Otosclerosis is the most common cause of conductive hearing loss in adults. A disorder of the middle ear bones, Otosclerosis is caused by a build-up of calcium around the stapes, preventing it from vibrating and sending sound signals to the inner ear. Over 90% of people with otosclerosis can regain normal hearing through surgical treatment.
Otitis media, also called middle ear infection, is the most common cause of conductive hearing loss among children, but can also occur in adults. Otitis media, which occurs when the middle ear becomes inflamed and filled with fluid, can prevent the ear drum from vibrating properly, resulting in temporary hearing loss. This inflammation can be the result of a virus or respiratory infection. Typical symptoms include swelling, redness, earaches, irritation, hearing loss, fever and ear drainage. Most cases of otitis media can be cured by antibiotics prescribed by a physician. In some cases of persistent otitis media, surgical treatment, such as the insertion of ventilating tubes, may be required.
Temporary blockage (e.g. allergies, outer ear infections such as swimmer’s ear, build-up of earwax or fluid due to cold)
Perforation of the ear drum
Fractured middle ear bone
Sensorineural hearing loss, also known as nerve deafness, accounts for 90% of adult hearing problems. Sensorineural hearing loss occurs when the hair cells in the cochlea (inner ear) become damaged and sound can’t reach the brain (where sound is processed). Once the hair cells have been damaged, they cannot be repaired, making sensorineural hearing loss permanent. Hearing aids can help in most cases.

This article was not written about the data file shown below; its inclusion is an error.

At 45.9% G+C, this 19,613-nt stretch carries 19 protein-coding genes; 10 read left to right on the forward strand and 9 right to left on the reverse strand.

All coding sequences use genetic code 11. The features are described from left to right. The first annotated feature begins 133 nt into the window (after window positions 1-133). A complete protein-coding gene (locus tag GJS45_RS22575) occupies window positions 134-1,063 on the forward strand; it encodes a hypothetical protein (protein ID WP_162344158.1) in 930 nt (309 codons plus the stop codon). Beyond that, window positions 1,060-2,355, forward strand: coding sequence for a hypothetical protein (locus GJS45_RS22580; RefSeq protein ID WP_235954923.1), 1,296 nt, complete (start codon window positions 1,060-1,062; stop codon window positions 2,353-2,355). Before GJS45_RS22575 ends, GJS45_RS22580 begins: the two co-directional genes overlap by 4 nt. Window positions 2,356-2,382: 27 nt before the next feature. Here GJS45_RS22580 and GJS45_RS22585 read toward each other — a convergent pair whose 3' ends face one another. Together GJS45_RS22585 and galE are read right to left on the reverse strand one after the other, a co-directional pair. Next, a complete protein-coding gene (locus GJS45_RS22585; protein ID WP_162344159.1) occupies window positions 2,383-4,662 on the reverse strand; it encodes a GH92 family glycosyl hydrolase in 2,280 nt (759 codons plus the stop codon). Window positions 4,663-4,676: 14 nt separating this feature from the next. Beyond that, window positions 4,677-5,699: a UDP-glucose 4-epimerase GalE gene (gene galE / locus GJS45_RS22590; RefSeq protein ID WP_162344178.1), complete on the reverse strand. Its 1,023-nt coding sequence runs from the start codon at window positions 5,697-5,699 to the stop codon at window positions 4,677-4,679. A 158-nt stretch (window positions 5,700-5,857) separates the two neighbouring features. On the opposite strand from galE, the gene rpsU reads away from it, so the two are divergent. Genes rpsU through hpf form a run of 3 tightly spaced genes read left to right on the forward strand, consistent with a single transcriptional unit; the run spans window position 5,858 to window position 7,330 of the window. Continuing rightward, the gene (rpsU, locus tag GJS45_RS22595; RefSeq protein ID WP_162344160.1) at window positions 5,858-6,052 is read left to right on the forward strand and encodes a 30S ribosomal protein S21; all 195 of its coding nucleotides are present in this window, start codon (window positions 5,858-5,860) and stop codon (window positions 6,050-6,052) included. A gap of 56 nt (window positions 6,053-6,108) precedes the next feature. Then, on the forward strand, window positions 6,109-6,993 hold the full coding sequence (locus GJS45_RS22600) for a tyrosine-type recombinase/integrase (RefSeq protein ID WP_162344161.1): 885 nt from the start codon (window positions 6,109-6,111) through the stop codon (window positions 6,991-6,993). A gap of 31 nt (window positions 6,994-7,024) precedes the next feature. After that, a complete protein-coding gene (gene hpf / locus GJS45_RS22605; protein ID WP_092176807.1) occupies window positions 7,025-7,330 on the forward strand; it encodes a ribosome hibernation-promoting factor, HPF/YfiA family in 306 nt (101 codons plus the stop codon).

Like conductive hearing loss, sensorineural hearing loss usually results in the overall reduction in the loudness of sounds. However, sensorineural hearing loss also causes sounds to become distorted.
Hearing loss caused by the natural aging process is called Presbycusis. All of us gradually begin to lose hair cells as we age. As this happens our hearing becomes less acute. Around the age of 60 to 65, about 30% of the population have a hearing loss that is significant enough to affect their ability to hear everyday sounds, such as speech.
The first sign of Presbycusis is usually a reduction in the ability to hear high-frequency sounds, such as s, t, k, p, t, resulting in speech sounding muffled. This means that you can hear someone talking, but you can’t tell if they said “sit” or “kit”. Gradually the mid and low frequency tones may also be affected.
Excessive exposure to noise is one of the most common – yet also one of the most preventable – causes of permanent hearing loss. Every exposure to loud noise will cause some degree of temporary hearing loss; repeated exposure over a number of years will result in the gradual, painless process of permanent hearing loss.